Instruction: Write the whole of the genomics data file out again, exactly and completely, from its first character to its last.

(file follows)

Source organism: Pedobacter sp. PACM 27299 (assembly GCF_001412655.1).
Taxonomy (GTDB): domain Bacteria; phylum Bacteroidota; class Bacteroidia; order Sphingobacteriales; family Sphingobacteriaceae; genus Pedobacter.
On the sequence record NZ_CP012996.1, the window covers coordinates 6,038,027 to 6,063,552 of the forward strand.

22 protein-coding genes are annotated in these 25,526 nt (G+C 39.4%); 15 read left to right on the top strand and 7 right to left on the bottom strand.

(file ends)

Source organism: Pedobacter sp. PACM 27299 (assembly GCF_001412655.1).
Taxonomy (GTDB): domain Bacteria; phylum Bacteroidota; class Bacteroidia; order Sphingobacteriales; family Sphingobacteriaceae; genus Pedobacter.
On the sequence record NZ_CP012996.1, the window covers coordinates 6,038,027 to 6,063,552 of the forward strand.

22 protein-coding genes are annotated in these 25,526 nt (G+C 39.4%); 15 read left to right on the top strand and 7 right to left on the bottom strand.